The Meta Keyword Tag
The meta keyword tag allows you to list the keywords for the page; however, most search engines do not support this tag.
What search engines use the Meta Keywords Tag?
Of the major search engines: Inktomi and Teoma are the few that even take this tag into consideration.
Many people think meta tags are the magic solution to ranking well. Create the perfect combination with the perfect keyword density and presto! Well, that is far from being true - there is more to SEO than good meta tags and there are also many off-page factors. However, it does help to have highly optimized Meta tags.
What are Meta Tags?
Meta tags are parts of an HTML document that are used for you to describe the page content for search engines. Meta tags are placed within the head area of an HTML file and with the exception of the Title tag; your visitors do not see them as part of the viewable area of the page.
What are Sitemaps?
Sitemaps are an easy way for webmasters to inform search engines about pages on their sites that are available for crawling. In its simplest form, a Sitemap is an XML file that lists URLs for a site along with additional metadata about each URL (when it was last updated, how often it usually changes, and how important it is, relative to other URLs in the site) so that search engines can more intelligently crawl the site.
The Google algorithm's most important feature is arguably the PageRank system, a patented automated process that determines where each search result appears on Google's search engine return page. Most users tend to concentrate on the first few search results, so getting a spot at the top of the list usually means more user traffic. So how does Google determine search results standings? Many people have taken a stab at figuring out the exact formula, but Google keeps the official algorithm a secret. What we do know is this:
Finding useful information on the World Wide Web is something many of us take for granted. According to the Internet research firm Netcraft, there are nearly 150,000,000 active Web sites on the Internet today. The task of sifting through all those sites to find helpful information is monumental. That's why search engines use complex algorithms -- mathematical instructions that tell computers how to complete assigned tasks.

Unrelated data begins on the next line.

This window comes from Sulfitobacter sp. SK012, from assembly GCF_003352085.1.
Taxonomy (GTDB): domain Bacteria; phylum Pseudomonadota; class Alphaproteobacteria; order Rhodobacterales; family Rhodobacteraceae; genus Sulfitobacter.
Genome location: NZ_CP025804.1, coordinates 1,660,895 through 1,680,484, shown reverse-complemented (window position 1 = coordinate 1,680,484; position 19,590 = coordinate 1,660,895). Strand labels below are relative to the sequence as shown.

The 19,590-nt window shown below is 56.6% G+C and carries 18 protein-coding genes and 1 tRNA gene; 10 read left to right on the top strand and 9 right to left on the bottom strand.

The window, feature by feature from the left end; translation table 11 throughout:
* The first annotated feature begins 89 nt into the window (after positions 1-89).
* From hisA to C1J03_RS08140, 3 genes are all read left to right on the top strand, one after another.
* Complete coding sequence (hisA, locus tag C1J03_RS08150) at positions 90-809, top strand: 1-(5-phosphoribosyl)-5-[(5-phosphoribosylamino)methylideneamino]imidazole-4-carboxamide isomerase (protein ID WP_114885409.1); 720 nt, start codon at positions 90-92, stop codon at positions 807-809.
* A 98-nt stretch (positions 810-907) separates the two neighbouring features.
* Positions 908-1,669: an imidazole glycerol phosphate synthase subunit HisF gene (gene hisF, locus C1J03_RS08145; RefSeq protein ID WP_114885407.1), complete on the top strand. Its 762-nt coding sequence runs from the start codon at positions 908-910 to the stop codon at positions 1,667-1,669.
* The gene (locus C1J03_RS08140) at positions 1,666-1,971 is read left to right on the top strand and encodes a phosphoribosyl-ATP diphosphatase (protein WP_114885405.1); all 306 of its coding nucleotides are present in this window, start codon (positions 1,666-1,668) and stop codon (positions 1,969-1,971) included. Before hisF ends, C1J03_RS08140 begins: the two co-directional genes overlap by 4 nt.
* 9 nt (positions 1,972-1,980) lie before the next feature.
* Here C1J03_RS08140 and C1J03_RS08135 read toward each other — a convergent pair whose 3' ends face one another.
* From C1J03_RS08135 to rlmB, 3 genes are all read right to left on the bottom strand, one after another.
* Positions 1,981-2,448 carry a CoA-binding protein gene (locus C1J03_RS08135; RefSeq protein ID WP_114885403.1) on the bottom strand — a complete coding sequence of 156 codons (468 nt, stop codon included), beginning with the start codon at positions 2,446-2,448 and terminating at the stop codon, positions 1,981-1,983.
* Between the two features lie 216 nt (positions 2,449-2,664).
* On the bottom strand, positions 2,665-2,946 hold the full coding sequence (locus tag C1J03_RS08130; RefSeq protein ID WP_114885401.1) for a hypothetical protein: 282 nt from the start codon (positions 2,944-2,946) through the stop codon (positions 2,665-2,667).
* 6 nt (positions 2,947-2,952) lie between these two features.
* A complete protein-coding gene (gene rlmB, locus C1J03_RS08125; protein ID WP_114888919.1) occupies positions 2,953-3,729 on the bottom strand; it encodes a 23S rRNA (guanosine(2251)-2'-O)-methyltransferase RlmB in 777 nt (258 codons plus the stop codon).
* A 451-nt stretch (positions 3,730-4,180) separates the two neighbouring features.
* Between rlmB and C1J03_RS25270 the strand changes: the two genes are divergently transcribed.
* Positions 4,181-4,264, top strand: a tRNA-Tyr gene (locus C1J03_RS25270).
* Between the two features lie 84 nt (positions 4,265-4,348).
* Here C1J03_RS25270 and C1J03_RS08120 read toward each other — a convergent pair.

Google's algorithm does the work for you by searching out Web pages that contain the keywords you used to search, then assigning a rank to each page based several factors, including how many times the keywords appear on the page. Higher ranked pages appear further up in Google algorithm search engine results page (SERP), meaning that the best links relating to your search query are theoretically the first ones Google lists.
For Web page administrators, being listed prominently on Google can result in a big boost in site traffic and visibility. In 2007, Google surpassed Microsoft as the most visited site on the Web. With that much traffic, getting a good spot on a Google SERP could mean a huge boost in the number of site visitors.
Every time Google rolls out a new algorithm update, article after article is posted online about how the latest changes represent "the end of SEO as we know it." Here's a better newsflash: No matter how many of these articles are written or how many adjustments Google makes, search engine optimization is still alive and well -- and will continue to be.
It’s here. It’s inevitable. It’s called Google Panda, the latest Google’s search algorithm which aims to promote the high quality content site by dooming the rank of low quality content sites. Since its release and updates, many sites have been shown to be terribly affected by the algorithm, but the worst rumor here is, they can do almost nothing to recover the ranking and traffic.
As you probably know, the updates that were intended for postponed PHP 6 were added to PHP 5.4.0 instead, so now PHP includes a huge set of new language features and removes several legacy behaviors.
Because of that I created a list of major changes since PHP 5.3 ,along with some examples and brief descriptions of these changes…
Major PHP improvements
Changes since PHP 5.3 version include:
htaccess, also known as hypertext access file available to apache web server and several other known web server software allows us to change configurations on servers per directory or subdirectory in a decentralized manner. that way we could easily change server configurations per user account without the need to change the actual server config itself. this could save time having to call the techs just to redirect one file to another directory. htaccess can be very helpful especially if you do not have any access to the server configurations however, it can cause some serious performance issues too as it is loaded every time a page is requested in the same directory it resides.
There are all sorts of tried-and-true SEO (Search Engine Optimization) tactics that can be used to ensure your site is successfully crawled, indexed, and positioned in the major search engines. Though SEO tactics evolve with the technologies used to drive Web sites, certain fundamentals remain constant.
How can you tell if your site adheres to current SEO best practices? Let's start with some honest answers to the following questions: